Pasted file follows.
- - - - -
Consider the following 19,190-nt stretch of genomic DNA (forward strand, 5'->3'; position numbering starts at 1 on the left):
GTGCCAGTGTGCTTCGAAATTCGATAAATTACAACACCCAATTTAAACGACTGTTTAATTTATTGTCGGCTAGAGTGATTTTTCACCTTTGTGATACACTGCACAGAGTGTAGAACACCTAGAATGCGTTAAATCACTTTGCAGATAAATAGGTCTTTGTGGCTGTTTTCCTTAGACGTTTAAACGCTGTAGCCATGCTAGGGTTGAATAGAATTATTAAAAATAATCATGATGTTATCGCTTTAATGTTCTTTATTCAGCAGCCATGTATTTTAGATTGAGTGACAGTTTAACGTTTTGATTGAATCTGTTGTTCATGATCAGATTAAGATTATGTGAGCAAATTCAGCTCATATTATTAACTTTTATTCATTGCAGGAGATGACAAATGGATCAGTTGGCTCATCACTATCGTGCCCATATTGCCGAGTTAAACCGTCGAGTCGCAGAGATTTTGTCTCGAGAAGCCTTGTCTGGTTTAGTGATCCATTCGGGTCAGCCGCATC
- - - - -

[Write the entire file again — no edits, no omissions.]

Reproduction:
Consider the following 19,190-nt stretch of genomic DNA (forward strand, 5'->3'; position numbering starts at 1 on the left):
GTGCCAGTGTGCTTCGAAATTCGATAAATTACAACACCCAATTTAAACGACTGTTTAATTTATTGTCGGCTAGAGTGATTTTTCACCTTTGTGATACACTGCACAGAGTGTAGAACACCTAGAATGCGTTAAATCACTTTGCAGATAAATAGGTCTTTGTGGCTGTTTTCCTTAGACGTTTAAACGCTGTAGCCATGCTAGGGTTGAATAGAATTATTAAAAATAATCATGATGTTATCGCTTTAATGTTCTTTATTCAGCAGCCATGTATTTTAGATTGAGTGACAGTTTAACGTTTTGATTGAATCTGTTGTTCATGATCAGATTAAGATTATGTGAGCAAATTCAGCTCATATTATTAACTTTTATTCATTGCAGGAGATGACAAATGGATCAGTTGGCTCATCACTATCGTGCCCATATTGCCGAGTTAAACCGTCGAGTCGCAGAGATTTTGTCTCGAGAAGCCTTGTCTGGTTTAGTGATCCATTCGGGTCAGCCGCATC